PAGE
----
AE: I don’t think so, because I don’t think it’s a nurture thing, I think it’s a, “You love it, so you do it” thing, but as a parent, I think your duty is to provide balance. Not to say that games are bad, but I think the parent should open the door and the kid should be the one to walk through. If the parent is observant and they see, “Oh, my kid’s playing a lot of these video games, instead of being in the house by themselves, I should see what opportunities are there in video games for them to be with other people.” That kind of thing. They could maybe, say, “Hey, Janie, Johnny, have you checked out this eSports thing?” Then they go to tournaments, they’re competitive, and they find something else to do and meet other kids. I think that’s good. I don’t think parents should just be opening doors unnecessarily, pushing kids through them. I’m not a parent, but if I were, I think I would do that.

BSM: What about the term “eSport”? Can the term “sport” include games?

AE: Definitely. Because I think a sport is anything that’s like a competition. They don’t call it “chess sport,” but rather a tournament. I get into this debate a lot with my girlfriend who’s a runner. She says that eSports are complete nonsense. That they’re nurturing such bad habits. People are getting fat sitting there at the computer getting carpal tunnel. That’s not to say that doing athletics is all safe and healthy for you, though. People get injured all the time and get all kinds of health problems that arise from athletics. I think that you’re right, it is a different kind of show of skill, the ability to coordinate within your team and the ability to communicate effectively. League of Legends streamers are clicking like crazy all the time. That definitely takes some skill and a lot of training and practice. These guys do practice a lot.

BSM: There are also a lot of classrooms these days that are using tools like Minecraft and other video games to enhance the living experience and, like you said, build buildings, show off creative endeavors, and learn how to communicate effectively.

AE: They really already do. To me, this is like the military. The whole planet, every nation has a militarized force, which is, essentially, the biggest group of people in each country with—top to bottom or lateral—some of the most effective communication and effective objective accomplishing things on super large scales. Pretty much every country has one. If the military, instead of being used for some forceful action, could be used in other ways, well that’s an unreal thought.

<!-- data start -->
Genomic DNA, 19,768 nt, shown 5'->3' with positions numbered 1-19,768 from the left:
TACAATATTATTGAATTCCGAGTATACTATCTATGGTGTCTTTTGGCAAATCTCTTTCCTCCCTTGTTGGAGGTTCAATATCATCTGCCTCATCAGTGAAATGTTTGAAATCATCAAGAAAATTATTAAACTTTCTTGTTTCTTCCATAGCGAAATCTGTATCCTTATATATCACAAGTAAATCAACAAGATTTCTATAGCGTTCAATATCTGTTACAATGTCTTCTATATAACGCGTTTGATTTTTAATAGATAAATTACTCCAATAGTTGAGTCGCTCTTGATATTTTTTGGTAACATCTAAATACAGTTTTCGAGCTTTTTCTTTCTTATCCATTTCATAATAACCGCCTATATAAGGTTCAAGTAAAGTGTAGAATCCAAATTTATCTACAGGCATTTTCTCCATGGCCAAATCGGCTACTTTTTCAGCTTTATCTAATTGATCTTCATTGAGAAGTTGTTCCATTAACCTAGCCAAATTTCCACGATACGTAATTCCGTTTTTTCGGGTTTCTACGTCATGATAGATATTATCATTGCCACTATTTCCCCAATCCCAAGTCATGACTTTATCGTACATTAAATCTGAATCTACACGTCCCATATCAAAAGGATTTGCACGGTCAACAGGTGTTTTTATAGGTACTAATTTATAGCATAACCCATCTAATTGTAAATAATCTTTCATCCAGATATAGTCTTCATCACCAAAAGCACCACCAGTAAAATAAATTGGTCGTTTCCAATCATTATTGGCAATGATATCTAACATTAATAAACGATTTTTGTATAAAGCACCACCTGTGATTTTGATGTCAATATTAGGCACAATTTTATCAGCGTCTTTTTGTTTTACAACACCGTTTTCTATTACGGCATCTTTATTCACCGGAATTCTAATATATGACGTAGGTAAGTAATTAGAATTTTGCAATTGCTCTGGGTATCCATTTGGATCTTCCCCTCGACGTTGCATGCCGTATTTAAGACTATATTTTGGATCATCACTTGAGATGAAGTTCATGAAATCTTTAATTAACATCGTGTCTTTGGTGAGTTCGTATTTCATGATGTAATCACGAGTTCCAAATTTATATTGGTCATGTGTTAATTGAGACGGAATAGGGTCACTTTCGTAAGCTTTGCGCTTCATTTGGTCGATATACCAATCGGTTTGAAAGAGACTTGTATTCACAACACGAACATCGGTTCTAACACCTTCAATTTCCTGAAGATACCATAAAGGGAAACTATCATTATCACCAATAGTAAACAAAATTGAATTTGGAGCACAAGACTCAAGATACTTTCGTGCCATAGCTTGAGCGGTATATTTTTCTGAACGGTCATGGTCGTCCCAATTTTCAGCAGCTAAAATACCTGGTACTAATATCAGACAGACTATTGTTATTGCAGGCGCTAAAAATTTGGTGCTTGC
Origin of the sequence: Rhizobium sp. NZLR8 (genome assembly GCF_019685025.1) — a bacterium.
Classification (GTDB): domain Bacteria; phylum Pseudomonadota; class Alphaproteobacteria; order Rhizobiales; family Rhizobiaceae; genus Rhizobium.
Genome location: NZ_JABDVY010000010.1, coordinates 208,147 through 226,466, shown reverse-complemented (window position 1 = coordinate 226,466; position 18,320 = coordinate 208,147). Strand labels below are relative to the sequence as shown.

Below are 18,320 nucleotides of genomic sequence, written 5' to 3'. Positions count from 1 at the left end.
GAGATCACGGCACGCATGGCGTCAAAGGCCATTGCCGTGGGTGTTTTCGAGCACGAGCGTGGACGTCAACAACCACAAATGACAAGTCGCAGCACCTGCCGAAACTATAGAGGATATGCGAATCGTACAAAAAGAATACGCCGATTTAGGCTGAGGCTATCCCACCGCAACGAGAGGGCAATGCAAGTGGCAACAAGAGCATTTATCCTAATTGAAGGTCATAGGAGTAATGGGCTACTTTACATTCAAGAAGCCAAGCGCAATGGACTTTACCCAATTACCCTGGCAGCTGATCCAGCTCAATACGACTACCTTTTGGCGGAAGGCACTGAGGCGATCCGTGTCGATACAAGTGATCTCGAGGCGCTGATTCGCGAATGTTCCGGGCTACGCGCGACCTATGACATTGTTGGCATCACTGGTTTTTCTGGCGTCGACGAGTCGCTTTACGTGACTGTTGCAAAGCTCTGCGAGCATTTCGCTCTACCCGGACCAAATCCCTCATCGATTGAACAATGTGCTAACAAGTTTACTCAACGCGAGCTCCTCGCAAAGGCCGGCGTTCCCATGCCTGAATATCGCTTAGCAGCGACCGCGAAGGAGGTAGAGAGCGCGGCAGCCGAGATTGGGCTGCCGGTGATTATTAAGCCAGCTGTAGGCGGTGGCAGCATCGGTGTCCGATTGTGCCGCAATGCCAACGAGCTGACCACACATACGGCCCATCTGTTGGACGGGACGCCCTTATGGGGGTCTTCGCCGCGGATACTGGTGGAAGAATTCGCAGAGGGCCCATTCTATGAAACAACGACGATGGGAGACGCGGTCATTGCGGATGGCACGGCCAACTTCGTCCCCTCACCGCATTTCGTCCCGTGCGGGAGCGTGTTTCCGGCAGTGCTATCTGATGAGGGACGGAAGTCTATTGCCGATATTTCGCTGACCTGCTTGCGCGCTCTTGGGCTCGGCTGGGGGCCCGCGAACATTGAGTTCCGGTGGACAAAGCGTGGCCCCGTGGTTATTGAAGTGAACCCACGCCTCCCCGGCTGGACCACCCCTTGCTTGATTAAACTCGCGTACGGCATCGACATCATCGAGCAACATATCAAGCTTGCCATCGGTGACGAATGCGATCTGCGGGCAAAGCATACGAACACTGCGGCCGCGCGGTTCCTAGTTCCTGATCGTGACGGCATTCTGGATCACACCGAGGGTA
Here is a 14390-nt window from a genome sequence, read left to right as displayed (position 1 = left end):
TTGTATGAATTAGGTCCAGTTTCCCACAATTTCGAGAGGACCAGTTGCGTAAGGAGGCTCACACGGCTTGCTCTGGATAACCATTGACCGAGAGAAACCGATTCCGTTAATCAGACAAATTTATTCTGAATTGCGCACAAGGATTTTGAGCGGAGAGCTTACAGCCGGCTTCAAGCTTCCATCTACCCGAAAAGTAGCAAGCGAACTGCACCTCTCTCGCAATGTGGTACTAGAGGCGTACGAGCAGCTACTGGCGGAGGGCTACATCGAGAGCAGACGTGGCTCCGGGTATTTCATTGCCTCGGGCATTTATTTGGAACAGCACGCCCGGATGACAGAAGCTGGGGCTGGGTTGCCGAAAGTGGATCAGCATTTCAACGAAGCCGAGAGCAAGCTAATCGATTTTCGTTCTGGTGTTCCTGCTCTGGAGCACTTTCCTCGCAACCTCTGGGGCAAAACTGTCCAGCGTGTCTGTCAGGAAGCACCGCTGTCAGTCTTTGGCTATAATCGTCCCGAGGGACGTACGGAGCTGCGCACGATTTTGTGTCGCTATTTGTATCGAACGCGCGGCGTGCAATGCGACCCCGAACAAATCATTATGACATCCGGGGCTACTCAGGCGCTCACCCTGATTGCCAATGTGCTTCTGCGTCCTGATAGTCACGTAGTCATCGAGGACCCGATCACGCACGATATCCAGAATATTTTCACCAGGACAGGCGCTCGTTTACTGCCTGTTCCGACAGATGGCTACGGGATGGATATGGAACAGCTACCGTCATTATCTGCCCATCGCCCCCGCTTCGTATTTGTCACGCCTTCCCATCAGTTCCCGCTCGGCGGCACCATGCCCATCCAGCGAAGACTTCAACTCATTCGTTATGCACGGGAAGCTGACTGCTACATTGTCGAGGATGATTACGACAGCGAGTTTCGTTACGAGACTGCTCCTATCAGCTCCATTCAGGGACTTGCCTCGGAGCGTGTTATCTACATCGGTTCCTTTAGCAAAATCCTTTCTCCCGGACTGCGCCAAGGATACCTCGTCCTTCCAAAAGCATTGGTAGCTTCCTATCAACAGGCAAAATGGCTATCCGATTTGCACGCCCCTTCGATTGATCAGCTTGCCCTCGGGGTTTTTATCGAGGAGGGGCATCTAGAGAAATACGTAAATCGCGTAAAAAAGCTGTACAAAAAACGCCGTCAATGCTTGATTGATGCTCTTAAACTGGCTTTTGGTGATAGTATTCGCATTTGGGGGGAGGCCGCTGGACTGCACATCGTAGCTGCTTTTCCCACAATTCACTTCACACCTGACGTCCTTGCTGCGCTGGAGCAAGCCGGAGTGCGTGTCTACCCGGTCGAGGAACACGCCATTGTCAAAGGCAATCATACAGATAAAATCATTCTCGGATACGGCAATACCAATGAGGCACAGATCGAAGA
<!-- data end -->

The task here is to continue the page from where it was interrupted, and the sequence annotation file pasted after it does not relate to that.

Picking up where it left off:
To militarize or to get a force of people moving toward a common objective like that is outstanding, logistically. It’s the same thing with eSports or video games. For those kids that have those skills, it’s incredible and when you see them applied to something that makes sense to the general public, they actually get the recognition they deserve.

BSM: Being such a high performing athlete, you must have a very rigorous work ethic of training, practice, and improvement, as well taking feedback. Can you give some advice on what the mindset of an athlete is like and how that can be applied to creative endeavors?

AE: Sure. I’m going to say, I think a lot of people might think this is a really morbid way to live life, but I’m just never satisfied with what I do. That’s not to say I don’t enjoy periods of satisfaction, but I think things could always be better. Also, I’m always in anticipation, or when I was an athlete, I was always in anticipation of problems. I was never looking for the good thing, always looking for the bad thing. It seems like a bad way to live, but I found it a little bit better. I don’t know how else to say it.

BSM: That makes sense. Never being complacent.

AE: Yeah, when somebody wins, you go away from a competition thinking, “All right. Let’s go celebrate.” The person who’s losing or who lost, they’re leaving thinking, “Okay, what can I fix, what can I make better.” If you’re walking those two separate paths, you stay that way.

BSM: Like what you said earlier about facing adversity pushes you to do more and pushes you to keep going.

AE: Yeah. It really depends on your objective. If you really have a clear objective and say, “I just want to win this and I’m happy for the rest of my life,” that’s easy. If your objective is to never stop growing, I think, by necessity, you can’t be satisfied with where you are. If your objective is to always get better, maybe that’s why it’s tough, because you have to accept what that environment requires.

Athletically, the learning factor is your body and I was starting to make improvements less and less and when I did, they were smaller and smaller. That’s helped me decide when to retire. It’s also a cool thing because I felt like that was all I could do. I think I did all I could.

BSM: That’s interesting. It’s different also in creative endeavors versus in athletics really. You said the limiting factor is your body and what you’re physically capable of, whereas if you’re in business or in the creative field sometime, there’s usually always something more that you could be doing or you could start a new project.

AE: That’s the thing too. You could shift; there’s nothing wrong with shifting. That’s not giving up or never growing. It’s actually probably growing more.

BSM: Any parting words of wisdom for any new developers, creatives, or athletes out there?

AE: It’s tough. I like to try to give practical advice, but I don’t think I know much about the creative process. Maybe I do. I would say the key is just having a very clear objective.

That’s why sports were so easy. Win and you knew what winning looked like. Here, it’s so different. It’s like, “Okay, put on a great conference that brings people together and hopefully ideas are shared. And maybe if you’re lucky, somebody’s mentions, ‘Yeah, I went to BetaCon in 2017. We started an indie game group.’” It’s a very intangible objective to measure.